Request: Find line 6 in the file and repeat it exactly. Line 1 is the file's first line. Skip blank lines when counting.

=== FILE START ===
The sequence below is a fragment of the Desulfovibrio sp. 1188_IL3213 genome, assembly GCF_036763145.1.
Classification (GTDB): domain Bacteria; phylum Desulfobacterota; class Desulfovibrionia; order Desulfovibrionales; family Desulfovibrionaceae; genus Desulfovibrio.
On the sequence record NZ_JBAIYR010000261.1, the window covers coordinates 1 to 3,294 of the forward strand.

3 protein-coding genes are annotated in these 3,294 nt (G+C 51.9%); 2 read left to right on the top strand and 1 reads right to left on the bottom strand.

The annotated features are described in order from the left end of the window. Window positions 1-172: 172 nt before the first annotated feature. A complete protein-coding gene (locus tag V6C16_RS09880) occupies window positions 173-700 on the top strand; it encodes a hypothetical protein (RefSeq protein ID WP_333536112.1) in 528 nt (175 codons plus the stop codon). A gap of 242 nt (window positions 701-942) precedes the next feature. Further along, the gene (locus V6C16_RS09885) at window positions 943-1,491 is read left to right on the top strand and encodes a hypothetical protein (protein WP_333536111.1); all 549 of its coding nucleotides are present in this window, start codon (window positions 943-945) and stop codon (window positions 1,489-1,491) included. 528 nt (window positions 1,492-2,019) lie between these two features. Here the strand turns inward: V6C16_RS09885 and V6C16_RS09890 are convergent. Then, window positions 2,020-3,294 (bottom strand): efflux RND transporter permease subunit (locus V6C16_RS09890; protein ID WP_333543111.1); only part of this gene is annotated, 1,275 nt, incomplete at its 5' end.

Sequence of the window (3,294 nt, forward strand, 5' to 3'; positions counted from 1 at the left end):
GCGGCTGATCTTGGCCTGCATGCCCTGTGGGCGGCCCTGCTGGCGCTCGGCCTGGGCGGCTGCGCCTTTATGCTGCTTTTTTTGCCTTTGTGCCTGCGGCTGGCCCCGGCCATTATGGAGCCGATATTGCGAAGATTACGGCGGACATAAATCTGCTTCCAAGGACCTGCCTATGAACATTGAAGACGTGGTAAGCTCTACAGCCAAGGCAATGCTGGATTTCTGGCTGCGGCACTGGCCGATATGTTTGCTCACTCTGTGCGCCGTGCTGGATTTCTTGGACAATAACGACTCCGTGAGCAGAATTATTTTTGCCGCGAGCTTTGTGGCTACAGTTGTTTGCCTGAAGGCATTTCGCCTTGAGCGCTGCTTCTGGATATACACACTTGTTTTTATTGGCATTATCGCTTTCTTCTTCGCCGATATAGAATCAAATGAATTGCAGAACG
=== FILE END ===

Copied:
Sequence of the window (3,294 nt, forward strand, 5' to 3'; positions counted from 1 at the left end):